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Re: One comment on RDF mapping [related to ISSUE 67 and ISSUE 81]

From: Alan Wu <alan.wu@oracle.com>
Date: Fri, 13 Jun 2008 10:49:31 -0400
Message-ID: <485288FB.1040109@oracle.com>
To: Bijan Parsia <bparsia@cs.man.ac.uk>
CC: OWL Working Group WG <public-owl-wg@w3.org>

Bijan,

>>> It needs to be balanced by other considerations.
>> That is fair. BTW, I forgot to mention that adding the axiom triple 
>> won't cause a huge expansion of the ontology. Do we
>> truly worry about, say 20%, size increase?
>
> Sometimes. Do we really worry about a 20% increase at load time in the 
> very extreme and unlikely worst case? How about 50%?
>
> You still haven't answered the question: if we have lots of 
> annotations, thus they are significant, and we have queries over those 
> annotations, as seems likely, aren't you going to have to do something 
> special with reification and annotations *anyway*?
>
Why do I need to do something special?  Say I take a very dumb three 
column design and I get a query asking
for annotation (or reification) information about a particular subject 
(or a few matching subjects). The query is translated to a multi-way join.
However, it will be efficient because it is very *selective*. We don't 
expect there is a million annotations for one subject.
SQL optimizer in this case will simply perform a few index lookups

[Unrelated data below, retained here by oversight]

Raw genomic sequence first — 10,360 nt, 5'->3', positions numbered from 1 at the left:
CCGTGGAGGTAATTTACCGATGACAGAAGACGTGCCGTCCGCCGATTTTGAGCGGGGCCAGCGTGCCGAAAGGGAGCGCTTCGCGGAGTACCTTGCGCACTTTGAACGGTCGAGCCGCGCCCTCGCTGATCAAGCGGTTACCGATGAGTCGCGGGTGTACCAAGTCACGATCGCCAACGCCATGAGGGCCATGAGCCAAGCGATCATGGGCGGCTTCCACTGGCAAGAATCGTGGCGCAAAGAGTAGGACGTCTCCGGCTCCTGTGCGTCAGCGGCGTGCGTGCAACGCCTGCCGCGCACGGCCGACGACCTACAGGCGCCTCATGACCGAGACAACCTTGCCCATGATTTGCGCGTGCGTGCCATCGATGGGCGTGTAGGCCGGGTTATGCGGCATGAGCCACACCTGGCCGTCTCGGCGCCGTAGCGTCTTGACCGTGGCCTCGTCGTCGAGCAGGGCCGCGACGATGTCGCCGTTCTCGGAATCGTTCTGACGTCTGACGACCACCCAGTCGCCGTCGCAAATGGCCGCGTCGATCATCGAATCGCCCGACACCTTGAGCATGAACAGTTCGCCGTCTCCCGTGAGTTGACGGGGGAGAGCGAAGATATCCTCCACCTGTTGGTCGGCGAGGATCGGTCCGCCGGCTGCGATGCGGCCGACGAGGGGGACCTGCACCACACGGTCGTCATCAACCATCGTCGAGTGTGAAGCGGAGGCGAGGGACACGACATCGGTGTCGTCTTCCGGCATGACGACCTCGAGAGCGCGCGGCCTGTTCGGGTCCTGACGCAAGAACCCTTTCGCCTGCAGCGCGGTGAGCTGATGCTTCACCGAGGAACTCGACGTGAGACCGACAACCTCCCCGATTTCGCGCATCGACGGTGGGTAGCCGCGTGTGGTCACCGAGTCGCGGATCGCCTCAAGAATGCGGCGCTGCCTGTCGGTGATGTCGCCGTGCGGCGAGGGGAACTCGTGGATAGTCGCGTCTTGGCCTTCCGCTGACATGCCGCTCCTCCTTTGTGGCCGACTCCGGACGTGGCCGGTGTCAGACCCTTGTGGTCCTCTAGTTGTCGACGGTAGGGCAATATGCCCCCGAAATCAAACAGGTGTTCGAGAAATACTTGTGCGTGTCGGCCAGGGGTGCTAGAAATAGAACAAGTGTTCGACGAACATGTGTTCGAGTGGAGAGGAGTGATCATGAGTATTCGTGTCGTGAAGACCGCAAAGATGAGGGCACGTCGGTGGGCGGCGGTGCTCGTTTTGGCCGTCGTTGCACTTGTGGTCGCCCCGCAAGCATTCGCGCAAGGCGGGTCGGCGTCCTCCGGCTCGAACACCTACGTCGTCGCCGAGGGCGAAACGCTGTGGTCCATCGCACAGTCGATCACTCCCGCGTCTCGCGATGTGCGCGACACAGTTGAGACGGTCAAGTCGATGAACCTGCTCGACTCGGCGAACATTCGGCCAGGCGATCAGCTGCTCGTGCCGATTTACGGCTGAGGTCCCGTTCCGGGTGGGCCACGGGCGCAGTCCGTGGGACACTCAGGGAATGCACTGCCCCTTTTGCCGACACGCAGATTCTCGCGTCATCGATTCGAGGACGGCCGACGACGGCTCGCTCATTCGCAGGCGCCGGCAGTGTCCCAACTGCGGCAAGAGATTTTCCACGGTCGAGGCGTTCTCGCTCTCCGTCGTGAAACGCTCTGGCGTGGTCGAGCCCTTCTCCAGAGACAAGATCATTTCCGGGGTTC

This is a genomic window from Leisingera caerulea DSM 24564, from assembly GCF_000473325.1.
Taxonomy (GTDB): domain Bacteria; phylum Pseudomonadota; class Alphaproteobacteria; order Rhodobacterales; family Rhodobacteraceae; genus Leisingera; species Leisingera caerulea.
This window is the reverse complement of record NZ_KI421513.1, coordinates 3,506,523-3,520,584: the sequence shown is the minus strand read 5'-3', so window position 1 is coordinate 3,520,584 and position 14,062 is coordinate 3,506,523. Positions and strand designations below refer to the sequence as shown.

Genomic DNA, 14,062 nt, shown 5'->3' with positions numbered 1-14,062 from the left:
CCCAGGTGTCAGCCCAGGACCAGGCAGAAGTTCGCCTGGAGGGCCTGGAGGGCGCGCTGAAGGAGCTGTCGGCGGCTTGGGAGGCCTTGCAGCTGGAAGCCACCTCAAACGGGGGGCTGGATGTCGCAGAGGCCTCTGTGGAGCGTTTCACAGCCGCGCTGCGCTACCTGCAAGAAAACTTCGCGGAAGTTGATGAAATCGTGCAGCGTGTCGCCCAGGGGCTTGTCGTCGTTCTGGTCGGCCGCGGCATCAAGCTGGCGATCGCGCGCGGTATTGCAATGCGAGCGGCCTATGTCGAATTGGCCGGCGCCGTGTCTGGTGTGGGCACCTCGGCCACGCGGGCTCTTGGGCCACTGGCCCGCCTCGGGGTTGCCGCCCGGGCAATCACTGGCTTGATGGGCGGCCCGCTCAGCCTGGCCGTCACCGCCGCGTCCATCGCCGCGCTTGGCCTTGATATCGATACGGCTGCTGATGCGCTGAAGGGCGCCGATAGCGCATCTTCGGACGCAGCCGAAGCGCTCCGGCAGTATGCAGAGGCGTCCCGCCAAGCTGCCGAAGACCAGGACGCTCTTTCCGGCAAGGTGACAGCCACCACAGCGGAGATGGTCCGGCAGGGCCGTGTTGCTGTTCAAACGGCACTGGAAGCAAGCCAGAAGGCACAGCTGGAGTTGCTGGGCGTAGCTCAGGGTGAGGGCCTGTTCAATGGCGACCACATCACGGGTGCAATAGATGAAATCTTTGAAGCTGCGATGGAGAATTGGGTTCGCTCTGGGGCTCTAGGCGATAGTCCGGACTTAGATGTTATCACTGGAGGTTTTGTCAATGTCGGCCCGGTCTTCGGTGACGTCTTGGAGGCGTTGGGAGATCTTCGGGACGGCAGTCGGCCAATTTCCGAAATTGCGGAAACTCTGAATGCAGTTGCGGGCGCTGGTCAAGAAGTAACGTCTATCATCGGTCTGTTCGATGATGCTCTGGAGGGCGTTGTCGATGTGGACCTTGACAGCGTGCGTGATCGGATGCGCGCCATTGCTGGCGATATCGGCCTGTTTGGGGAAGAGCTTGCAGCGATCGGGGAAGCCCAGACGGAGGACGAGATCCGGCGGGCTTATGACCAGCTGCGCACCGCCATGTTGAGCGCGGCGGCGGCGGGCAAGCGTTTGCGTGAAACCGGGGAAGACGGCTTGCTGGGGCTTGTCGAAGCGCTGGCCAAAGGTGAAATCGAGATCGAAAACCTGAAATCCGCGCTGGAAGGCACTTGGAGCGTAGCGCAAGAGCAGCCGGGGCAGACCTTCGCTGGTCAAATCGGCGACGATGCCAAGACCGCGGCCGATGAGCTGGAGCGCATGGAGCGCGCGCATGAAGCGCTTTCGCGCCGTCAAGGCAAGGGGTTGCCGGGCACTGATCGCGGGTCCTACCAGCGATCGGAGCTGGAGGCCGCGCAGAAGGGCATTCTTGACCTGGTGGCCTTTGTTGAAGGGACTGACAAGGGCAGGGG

(range scans)
to get the job done.  In the extreme case that there is a million 
annotations for one subject, well, bad luck.

This query is much different, complexity wise, from the query that uses 
multi-way join to
find out *all* axiom triples in the KB.  This query of course can run 
slightly faster if we take a quad,
or five column, or six column, ... design, as you suggested. In latter 
case, it is likely to be less number
of index lookups. But the downside is that you need more processing at 
loading time.  It is a trade off.

>>> As I've pointed out, it's not clear at all to me that in the 
>>> situation you've outlined (lots of annotated triples in a large kb) 
>>> that you can *avoid* the need for a sophisticated implementation. If 
>>> people are querying for annotations, you have to do something to 
>>> cope with mapping the reified triples to the non-reified one. Better 
>>> to do that at load time.
>> Well, it really depends. If an implementation chooses to optimize the 
>> performance for query/inference over non-reifiied data and
>> put a much lower priority on query over reified data, then such a 
>> sophisticated implementation may not be necessary.
>
> But then your use case isn't really precise. You want to optimize for 
> the case where you have 100 million triples which are heavily 
> annotated but no one will use your tool to query the annotations so 
> you can essentially throw them away and go out of their way to make it 
> hard to load the data.
>
> Do these people *hate* you, or something? :)
>
> Seriously, it seems like a pretty unlikely case. One where it would be 
> perfectly reasonable to point them to a non-annotation triple 
> extracting third party tool thingy. It doesn't seem a strong case to 
> optimize for.
>
I hope my explanation helps a bit.

Cheers,

Zhe
Received on Friday, 13 June 2008 14:52:00 GMT

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